Dear Mr. Percelay,
Thank you for your email. I esteem the efforts of the Edward M. Kennedy Institute. I grew up in the Kennedy era with John F. Kennedy and Robert Kennedy and as a youth was witness to the tragedy of their passing along with the civil rights great, Dr. Martin Luther King. I have been a long time member of the Soka Gakkai International and had the opportunity to benefit from the inestimable efforts of SGI President Daisaku Ikeda for peace through culture and education. Former President Kennedy is noted by Dr. Ikeda in his 30 volume work, The New Human Revolution. They were to have met but as history would have it President Kennedy was assasinated before that fateful day.
I am forwarding Dr. Ikeda’s 2021 Peace Proposal to the United Nations. Each year he submits a proposal to that sovereign body. I hope this will be a resource to assist in guiding your mission to build our country into a faithful nation contributing to the safety, health and happiness of the world community.
Thank you. With my deep respect.
Sincerely, Tina Ebey
Thank you for your hopeful responses. They have been collected, catalogued, and shared.
Last month, on behalf of the Edward M. Kennedy Institute for the United States Senate, we asked you for your thoughts on a question that is at the heart of our mission: What do you hope will change in America in 2021—and how do you hope the new United States Senate will help drive that change?
I’m writing today, first, to thank the hundreds of you who took the time to offer your thoughts, hopes, and dreams for this new year in our national political life. We are grateful for your eloquent, heartfelt, and inspiring responses.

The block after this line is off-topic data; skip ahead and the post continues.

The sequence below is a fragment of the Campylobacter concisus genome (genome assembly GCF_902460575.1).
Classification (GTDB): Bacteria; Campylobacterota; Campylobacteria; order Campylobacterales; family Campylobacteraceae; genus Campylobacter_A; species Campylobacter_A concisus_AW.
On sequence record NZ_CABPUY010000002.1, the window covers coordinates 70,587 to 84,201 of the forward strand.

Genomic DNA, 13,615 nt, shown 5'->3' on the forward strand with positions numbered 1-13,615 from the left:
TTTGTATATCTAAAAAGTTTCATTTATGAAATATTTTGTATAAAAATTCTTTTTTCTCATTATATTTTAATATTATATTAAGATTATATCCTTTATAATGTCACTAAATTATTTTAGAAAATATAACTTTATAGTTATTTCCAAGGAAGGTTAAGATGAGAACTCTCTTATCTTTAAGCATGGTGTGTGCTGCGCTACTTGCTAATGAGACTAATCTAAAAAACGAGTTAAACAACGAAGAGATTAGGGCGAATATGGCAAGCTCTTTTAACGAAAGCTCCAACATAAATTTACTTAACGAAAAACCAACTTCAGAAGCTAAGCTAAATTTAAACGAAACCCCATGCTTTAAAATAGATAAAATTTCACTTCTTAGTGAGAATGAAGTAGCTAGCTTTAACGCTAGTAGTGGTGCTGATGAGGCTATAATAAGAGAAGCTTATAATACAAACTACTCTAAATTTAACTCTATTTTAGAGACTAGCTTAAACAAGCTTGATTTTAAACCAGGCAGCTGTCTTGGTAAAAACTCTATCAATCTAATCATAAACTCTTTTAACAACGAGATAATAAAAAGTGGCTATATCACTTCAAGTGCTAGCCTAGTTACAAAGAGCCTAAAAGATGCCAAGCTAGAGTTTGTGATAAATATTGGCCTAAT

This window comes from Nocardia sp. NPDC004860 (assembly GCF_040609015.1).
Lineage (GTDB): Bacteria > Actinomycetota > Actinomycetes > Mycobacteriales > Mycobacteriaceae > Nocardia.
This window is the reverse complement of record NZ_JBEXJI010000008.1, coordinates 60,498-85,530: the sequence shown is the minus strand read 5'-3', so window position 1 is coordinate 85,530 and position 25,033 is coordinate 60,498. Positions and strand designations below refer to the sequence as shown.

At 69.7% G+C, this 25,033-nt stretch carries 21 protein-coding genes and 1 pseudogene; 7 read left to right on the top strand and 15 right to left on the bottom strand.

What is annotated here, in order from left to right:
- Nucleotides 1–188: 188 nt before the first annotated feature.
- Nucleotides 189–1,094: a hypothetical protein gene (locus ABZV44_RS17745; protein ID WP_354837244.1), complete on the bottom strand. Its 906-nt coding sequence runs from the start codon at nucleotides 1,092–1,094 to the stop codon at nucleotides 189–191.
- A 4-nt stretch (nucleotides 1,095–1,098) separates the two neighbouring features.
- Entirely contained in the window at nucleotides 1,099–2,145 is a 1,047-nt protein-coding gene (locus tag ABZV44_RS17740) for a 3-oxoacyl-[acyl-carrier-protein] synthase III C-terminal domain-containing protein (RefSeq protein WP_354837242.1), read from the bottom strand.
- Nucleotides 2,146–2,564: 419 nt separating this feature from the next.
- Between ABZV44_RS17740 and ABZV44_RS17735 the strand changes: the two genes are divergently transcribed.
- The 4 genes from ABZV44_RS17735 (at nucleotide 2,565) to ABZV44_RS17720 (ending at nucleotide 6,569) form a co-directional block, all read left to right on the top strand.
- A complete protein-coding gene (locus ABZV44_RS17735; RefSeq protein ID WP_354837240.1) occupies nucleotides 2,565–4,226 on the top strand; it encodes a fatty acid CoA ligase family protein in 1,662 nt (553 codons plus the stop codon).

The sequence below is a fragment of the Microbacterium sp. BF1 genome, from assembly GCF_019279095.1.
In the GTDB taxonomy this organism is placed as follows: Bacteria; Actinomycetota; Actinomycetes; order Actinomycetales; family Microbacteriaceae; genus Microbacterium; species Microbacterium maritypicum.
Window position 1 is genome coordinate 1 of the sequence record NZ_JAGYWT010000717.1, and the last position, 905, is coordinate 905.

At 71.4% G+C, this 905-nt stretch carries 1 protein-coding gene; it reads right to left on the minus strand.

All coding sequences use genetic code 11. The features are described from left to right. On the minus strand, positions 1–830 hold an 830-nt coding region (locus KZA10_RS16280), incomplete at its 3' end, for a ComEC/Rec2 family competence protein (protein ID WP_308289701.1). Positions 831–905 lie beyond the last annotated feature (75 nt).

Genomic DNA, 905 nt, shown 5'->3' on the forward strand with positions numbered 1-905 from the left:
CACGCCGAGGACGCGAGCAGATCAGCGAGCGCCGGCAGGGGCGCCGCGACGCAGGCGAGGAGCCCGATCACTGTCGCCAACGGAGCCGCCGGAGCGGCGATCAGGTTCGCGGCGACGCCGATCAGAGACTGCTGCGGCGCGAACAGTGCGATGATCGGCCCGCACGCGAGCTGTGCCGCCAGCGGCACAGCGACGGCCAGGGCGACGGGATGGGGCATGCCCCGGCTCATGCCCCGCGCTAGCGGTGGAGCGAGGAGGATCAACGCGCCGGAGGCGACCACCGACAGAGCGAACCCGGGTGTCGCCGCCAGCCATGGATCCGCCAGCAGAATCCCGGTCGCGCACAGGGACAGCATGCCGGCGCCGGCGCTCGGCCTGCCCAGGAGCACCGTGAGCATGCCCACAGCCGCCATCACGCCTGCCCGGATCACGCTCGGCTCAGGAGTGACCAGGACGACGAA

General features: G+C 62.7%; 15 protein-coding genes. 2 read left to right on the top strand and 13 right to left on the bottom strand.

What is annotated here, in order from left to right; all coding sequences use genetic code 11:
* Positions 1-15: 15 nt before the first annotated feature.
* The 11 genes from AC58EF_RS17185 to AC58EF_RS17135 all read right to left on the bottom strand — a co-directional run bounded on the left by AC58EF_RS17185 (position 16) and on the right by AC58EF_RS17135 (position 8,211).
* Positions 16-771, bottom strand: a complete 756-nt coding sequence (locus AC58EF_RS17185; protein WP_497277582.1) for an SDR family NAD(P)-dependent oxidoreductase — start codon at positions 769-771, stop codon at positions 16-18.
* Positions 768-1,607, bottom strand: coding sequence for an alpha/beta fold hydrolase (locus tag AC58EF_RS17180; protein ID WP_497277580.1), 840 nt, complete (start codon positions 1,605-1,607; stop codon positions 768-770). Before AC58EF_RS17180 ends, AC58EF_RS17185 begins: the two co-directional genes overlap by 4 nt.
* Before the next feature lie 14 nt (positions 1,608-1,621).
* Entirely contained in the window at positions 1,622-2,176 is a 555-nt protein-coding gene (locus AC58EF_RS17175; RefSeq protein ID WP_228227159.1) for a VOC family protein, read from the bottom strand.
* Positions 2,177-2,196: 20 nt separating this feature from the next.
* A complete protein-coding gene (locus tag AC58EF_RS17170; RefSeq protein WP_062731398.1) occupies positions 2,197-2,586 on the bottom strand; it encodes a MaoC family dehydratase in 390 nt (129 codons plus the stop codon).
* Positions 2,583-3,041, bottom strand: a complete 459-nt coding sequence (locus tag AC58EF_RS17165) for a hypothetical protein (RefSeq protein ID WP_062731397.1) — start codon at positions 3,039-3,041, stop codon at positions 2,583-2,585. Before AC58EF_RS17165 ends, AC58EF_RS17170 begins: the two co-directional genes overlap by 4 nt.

I also want to share with you two articles we’re publishing based on your responses, describing not only the most pressing issues you want to see the Senate take on, but also the common call we saw for more respect, civility, and compromise in our public discussions. We also recognized a theme several of you voiced that we had not expected: A belief that the 2020 elections and their aftermath, particularly the many lies about widespread election fraud and the violent insurrection attempting to overturn the certification of the Electoral College ballots in Congress, documented a need for more and better civics education for all Americans, especially young people. Civics education is a fundamental part of the Kennedy Institute’s mission, and this winter and spring, even as we have had to close our building to visitors because of COVID-19, we are making slots available for 10,000 students to participate in our virtual civics education classes by ZOOM–opportunities, by the way, we hope you will share with teachers you know.
As promised, we are conveying your messages to members of our New England congressional delegation to make sure your voices and your concerns are heard by them and help shape both their priorities and how they go about the critical work of legislating. We will be sharing these articles and messages on social media with the hashtag #HopesFor2021. Your responses are also enormously valuable to the Institute staff in assessing where and how to invest our time and resources in 2021.
On behalf of our board and staff, thank you so much for taking the time to share your own #HopesFor2021, for your ongoing support, and most importantly for all you do as citizens every day to encourage participatory democracy and civil discourse and to engage in the civic life of our communities, our states, and our nation.
Bruce A. Percelay
Edward M. Kennedy Institute for the United States Senate